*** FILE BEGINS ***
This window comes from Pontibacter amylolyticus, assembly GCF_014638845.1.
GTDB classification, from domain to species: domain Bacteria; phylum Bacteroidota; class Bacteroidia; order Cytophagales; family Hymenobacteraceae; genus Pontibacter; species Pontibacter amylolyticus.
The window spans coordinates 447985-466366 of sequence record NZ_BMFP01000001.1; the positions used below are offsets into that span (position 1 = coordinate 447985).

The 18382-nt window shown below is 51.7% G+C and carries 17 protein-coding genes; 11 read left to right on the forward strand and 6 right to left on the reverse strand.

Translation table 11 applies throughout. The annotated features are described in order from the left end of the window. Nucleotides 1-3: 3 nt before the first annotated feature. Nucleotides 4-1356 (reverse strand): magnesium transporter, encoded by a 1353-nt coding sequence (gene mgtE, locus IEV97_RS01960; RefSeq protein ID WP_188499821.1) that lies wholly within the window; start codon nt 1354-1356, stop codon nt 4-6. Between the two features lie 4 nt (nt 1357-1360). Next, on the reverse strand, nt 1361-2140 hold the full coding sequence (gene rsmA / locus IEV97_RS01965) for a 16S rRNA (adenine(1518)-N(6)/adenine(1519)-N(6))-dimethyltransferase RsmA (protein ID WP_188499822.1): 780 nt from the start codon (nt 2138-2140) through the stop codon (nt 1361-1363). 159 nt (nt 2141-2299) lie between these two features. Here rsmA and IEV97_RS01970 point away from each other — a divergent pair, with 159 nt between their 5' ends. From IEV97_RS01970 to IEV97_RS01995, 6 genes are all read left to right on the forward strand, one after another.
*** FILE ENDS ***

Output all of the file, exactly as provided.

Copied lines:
This window comes from Pontibacter amylolyticus, assembly GCF_014638845.1.
GTDB classification, from domain to species: domain Bacteria; phylum Bacteroidota; class Bacteroidia; order Cytophagales; family Hymenobacteraceae; genus Pontibacter; species Pontibacter amylolyticus.
The window spans coordinates 447985-466366 of sequence record NZ_BMFP01000001.1; the positions used below are offsets into that span (position 1 = coordinate 447985).

The 18382-nt window shown below is 51.7% G+C and carries 17 protein-coding genes; 11 read left to right on the forward strand and 6 right to left on the reverse strand.

Translation table 11 applies throughout. The annotated features are described in order from the left end of the window. Nucleotides 1-3: 3 nt before the first annotated feature. Nucleotides 4-1356 (reverse strand): magnesium transporter, encoded by a 1353-nt coding sequence (gene mgtE, locus IEV97_RS01960; RefSeq protein ID WP_188499821.1) that lies wholly within the window; start codon nt 1354-1356, stop codon nt 4-6. Between the two features lie 4 nt (nt 1357-1360). Next, on the reverse strand, nt 1361-2140 hold the full coding sequence (gene rsmA / locus IEV97_RS01965) for a 16S rRNA (adenine(1518)-N(6)/adenine(1519)-N(6))-dimethyltransferase RsmA (protein ID WP_188499822.1): 780 nt from the start codon (nt 2138-2140) through the stop codon (nt 1361-1363). 159 nt (nt 2141-2299) lie between these two features. Here rsmA and IEV97_RS01970 point away from each other — a divergent pair, with 159 nt between their 5' ends. From IEV97_RS01970 to IEV97_RS01995, 6 genes are all read left to right on the forward strand, one after another.